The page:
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Automatic EV charger payments coming: Plug & Charge to compete with Tesla Supercharger model


‘Plug & Charge’ is an unknown framework for many, but hopes are that it will develop into a standard practice for automatic EV charging payments – eliminating frustrating apps

General Motors has announced it will make the Plug & Charge software framework available for all of its future electric vehicles through the EVgo charging network. 

But what is Plug & Charge? Essentially, it’s a software framework that allows an electric vehicle to share its owner’s payment details directly with an EV charger, eliminating the need to use frustrating charging apps to start and pay for each EV charging session.

This is a facility Tesla owners already enjoy. The American electric car specialist operates its own Supercharger DC charging network. Superchargers detect the car being charged and bill the owner automatically, and directly, without the need to swipe to pay every time.

Audi e-tron charging port 2022
EV chargers are more sophisticated than you think

EVgo is an American electric fast charging network that has over 850 chargers in the US, which is on the smaller side when compared to its biggest competitor, Chargepoint, that has over 18,000 chargers across the globe and a total market share of 70 percent. 

Also to note in the US EV space is Electrify America which has 800 stations of its own with around 3500 individual chargers available to use publicly. It has been using Plug & Charge since November 2020. 

Plug & Charge allows for a seamless experience when plugging in an electric vehicle to charge. It instantaneously starts the charging process while also billing your car’s account, meaning that owners will not need to get out their phone or credit card details to start the charge.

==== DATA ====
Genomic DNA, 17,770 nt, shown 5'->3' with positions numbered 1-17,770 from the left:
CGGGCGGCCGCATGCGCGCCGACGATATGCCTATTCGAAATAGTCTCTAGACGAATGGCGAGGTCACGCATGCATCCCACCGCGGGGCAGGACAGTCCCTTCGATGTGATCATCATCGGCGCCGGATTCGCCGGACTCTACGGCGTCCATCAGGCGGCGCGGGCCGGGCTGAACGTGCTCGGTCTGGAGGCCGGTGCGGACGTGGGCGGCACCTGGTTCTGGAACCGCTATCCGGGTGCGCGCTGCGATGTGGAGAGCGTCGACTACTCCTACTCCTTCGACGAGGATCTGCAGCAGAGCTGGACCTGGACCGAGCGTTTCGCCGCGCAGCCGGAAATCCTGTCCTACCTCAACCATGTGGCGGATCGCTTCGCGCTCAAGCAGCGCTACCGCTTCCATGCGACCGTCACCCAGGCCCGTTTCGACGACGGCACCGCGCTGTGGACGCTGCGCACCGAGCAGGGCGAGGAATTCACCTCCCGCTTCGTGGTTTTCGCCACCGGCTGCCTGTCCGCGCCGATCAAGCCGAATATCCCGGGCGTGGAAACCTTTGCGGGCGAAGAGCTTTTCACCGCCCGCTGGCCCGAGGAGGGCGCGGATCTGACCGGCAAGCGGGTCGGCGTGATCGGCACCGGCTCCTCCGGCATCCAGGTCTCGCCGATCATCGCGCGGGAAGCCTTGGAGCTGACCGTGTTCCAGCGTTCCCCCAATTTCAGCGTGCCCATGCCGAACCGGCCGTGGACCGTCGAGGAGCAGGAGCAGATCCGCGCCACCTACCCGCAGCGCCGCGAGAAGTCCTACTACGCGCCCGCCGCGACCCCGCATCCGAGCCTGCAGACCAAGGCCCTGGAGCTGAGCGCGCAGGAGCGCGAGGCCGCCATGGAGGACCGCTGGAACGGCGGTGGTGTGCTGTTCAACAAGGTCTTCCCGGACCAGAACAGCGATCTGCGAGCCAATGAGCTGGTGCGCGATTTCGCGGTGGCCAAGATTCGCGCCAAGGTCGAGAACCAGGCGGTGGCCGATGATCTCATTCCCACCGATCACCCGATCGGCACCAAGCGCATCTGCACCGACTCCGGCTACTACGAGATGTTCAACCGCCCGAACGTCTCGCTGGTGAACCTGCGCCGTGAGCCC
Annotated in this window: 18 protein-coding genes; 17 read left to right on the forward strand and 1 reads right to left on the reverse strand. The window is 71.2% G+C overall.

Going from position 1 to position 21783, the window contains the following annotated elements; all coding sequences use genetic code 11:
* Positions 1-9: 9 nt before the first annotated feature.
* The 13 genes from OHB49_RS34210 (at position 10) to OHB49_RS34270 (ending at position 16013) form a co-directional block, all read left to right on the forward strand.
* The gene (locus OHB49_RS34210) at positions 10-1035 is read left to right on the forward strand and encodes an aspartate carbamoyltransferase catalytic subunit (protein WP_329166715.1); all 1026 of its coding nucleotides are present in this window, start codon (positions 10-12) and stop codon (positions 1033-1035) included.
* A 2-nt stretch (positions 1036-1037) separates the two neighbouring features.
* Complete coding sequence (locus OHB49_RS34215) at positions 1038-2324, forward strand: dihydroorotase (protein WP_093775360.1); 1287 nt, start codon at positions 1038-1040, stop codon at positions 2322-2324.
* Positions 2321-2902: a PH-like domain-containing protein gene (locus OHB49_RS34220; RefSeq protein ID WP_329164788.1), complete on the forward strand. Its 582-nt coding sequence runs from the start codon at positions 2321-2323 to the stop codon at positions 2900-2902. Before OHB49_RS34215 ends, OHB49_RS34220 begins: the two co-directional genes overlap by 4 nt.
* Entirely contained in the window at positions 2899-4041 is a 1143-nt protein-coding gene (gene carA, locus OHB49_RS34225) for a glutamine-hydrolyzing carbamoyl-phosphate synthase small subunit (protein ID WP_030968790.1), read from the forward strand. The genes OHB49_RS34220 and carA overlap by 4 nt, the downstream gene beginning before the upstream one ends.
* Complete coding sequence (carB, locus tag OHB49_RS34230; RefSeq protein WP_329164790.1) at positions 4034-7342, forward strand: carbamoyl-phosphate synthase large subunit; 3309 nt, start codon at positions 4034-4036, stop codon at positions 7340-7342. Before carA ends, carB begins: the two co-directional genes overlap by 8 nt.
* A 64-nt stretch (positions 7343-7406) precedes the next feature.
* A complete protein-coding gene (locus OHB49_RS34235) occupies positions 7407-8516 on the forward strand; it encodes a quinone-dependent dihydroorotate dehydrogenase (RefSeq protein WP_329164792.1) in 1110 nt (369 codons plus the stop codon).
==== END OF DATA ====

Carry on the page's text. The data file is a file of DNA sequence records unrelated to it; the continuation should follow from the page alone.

Audi RS e-tron at charge station 2022
The Audi RS e-tron charging at a station

This not only saves time but makes electric car charging more convenient, especially if the owner is in a rush. 

What is Plug & Charge and how does it work?

Plug & Charge is still relatively new in terms of electric vehicle charging technology. It’s a system that was introduced back in 2010 and basically works by processing payment for charging through the vehicle itself rather than through a third-party application on your mobile or via a credit card. 

Ampol EV charging station 2
Plug & Charge could come to systems such as Ampol’s Ampcharge network

The official name for the standard is ISO 15118, which probably doesn’t mean much to most, but decoding it reveals that it is a vehicle-to-grid communication interface for bidirectional charging of electric vehicles. 

By the end of 2018, very few, if any electric cars were using the technology, however that is starting to change. 

What cars are currently capable of this tech?

Tesla range Supercharger
Tesla already uses a variation of Plug & Charge in their Supercharger network

As of August 2022, the Porsche Taycan, Ford Mustang Mach E and Mercedes-Benz EQS sedan are some of the only cars installed with plug and charge abilities. 

According to research by SAE International done in 2020, Tesla has been using a proprietary version of this system in its supercharger network since 2012. 

It’s expected that a larger number of vehicles will incorporate this system over time, however for now the seamless payment ability is reduced to just a handful of cars. 

Porsche Taycan 2022-5
The Porsche Taycan is one of few cars to be Plug & Charge capable

Most of the time, EV owners use the mobile application associated with the charging company, such as Chargefox, Evie or AmpCharge, which is the newest development by Australian petroleum company Ampol.

Is Plug & Charge payment tech available in Australia?

A variation of Plug & Charge is available at Tesla superchargers in Australia designed for the company’s 3, Y, X and S models. 

Plug & Charge is the future of quick charging payments

It all happens when the owner plugs in their Tesla to the supercharger. The charger then talks to the car and recognises the owner’s payment setup and instantly charges the owner for whatever amount of electricity is taken.

As the technology becomes more prevalent in the United States and Europe, it should trickle down to Australia in time, however it could take some time as Australia still needs significant development to its charging infrastructure.

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